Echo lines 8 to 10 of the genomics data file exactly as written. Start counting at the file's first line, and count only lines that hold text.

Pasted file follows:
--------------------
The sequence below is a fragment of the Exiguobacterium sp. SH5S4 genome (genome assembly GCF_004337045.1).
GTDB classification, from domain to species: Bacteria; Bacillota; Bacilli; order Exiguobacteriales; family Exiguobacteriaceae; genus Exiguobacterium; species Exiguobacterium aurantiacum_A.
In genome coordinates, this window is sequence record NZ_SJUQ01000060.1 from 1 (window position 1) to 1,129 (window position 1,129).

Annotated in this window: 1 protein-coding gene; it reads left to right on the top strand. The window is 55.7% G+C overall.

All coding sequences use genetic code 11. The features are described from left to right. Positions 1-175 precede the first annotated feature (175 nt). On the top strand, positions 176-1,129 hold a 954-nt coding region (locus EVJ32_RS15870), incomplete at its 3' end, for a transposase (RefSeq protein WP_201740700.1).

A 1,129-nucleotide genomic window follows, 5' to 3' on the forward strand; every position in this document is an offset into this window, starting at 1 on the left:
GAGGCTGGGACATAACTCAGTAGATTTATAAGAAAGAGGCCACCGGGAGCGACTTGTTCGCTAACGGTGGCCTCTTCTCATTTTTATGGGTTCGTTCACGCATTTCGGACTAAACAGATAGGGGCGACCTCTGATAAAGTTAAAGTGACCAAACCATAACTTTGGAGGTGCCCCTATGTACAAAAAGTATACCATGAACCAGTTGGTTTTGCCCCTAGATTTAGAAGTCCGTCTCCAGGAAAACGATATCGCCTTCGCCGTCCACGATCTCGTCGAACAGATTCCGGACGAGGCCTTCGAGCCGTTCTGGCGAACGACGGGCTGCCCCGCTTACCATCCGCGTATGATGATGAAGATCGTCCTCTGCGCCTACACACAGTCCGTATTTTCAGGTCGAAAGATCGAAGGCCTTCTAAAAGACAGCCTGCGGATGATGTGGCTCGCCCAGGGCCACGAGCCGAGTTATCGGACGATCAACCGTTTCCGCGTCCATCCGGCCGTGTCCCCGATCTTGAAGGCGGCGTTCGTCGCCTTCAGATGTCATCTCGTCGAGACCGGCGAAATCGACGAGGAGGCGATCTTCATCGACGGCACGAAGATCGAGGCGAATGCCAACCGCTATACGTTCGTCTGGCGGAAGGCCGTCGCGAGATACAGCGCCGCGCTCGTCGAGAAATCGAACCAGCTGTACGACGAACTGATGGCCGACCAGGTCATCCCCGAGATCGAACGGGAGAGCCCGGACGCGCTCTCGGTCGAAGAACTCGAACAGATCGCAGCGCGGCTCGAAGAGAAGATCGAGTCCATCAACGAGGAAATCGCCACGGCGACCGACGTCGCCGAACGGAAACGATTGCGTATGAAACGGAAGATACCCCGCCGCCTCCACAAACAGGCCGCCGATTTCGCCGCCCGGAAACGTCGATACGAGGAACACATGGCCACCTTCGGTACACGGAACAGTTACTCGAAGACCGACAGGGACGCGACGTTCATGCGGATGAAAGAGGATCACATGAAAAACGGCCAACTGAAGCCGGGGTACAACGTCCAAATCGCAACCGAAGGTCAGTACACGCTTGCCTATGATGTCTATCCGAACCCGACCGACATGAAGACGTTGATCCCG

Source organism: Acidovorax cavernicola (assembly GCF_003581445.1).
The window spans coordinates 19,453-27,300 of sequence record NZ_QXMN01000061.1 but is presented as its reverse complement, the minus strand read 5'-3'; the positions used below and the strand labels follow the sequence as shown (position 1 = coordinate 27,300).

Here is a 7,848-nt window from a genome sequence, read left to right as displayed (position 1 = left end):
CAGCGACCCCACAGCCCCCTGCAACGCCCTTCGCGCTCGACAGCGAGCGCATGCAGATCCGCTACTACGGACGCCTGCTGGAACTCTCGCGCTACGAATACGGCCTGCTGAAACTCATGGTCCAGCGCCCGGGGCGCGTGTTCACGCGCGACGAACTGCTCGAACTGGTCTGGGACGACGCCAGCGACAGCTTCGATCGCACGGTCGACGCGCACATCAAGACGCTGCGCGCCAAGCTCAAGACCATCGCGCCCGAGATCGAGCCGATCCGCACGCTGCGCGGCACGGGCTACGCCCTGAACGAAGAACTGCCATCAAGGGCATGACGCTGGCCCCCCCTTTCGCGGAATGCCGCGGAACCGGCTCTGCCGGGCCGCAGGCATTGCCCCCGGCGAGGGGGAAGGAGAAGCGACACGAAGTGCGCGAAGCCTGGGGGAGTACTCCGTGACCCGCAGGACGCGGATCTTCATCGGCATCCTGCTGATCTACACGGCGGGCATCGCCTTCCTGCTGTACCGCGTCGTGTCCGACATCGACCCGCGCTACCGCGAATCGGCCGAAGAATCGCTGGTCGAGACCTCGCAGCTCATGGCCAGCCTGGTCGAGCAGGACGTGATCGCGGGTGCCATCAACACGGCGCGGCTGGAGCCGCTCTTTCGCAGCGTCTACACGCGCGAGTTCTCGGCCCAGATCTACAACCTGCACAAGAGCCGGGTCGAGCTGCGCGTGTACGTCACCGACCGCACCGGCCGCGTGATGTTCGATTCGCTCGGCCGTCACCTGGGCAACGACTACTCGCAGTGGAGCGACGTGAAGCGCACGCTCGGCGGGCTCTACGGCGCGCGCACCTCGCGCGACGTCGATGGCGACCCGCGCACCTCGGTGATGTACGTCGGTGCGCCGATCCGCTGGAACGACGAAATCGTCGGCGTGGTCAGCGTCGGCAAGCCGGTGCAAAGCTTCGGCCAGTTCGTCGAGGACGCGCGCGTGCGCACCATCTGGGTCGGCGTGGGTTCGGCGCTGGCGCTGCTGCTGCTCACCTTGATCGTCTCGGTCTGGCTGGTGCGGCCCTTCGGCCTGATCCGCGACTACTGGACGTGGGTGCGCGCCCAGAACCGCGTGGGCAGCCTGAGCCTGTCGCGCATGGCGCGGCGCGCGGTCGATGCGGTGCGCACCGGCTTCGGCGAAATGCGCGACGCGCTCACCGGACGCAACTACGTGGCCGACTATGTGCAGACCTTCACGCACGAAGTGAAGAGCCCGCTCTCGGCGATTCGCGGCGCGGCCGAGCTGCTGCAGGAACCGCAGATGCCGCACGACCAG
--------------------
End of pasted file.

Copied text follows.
Source organism: Acidovorax cavernicola (assembly GCF_003581445.1).
The window spans coordinates 19,453-27,300 of sequence record NZ_QXMN01000061.1 but is presented as its reverse complement, the minus strand read 5'-3'; the positions used below and the strand labels follow the sequence as shown (position 1 = coordinate 27,300).

Here is a 7,848-nt window from a genome sequence, read left to right as displayed (position 1 = left end):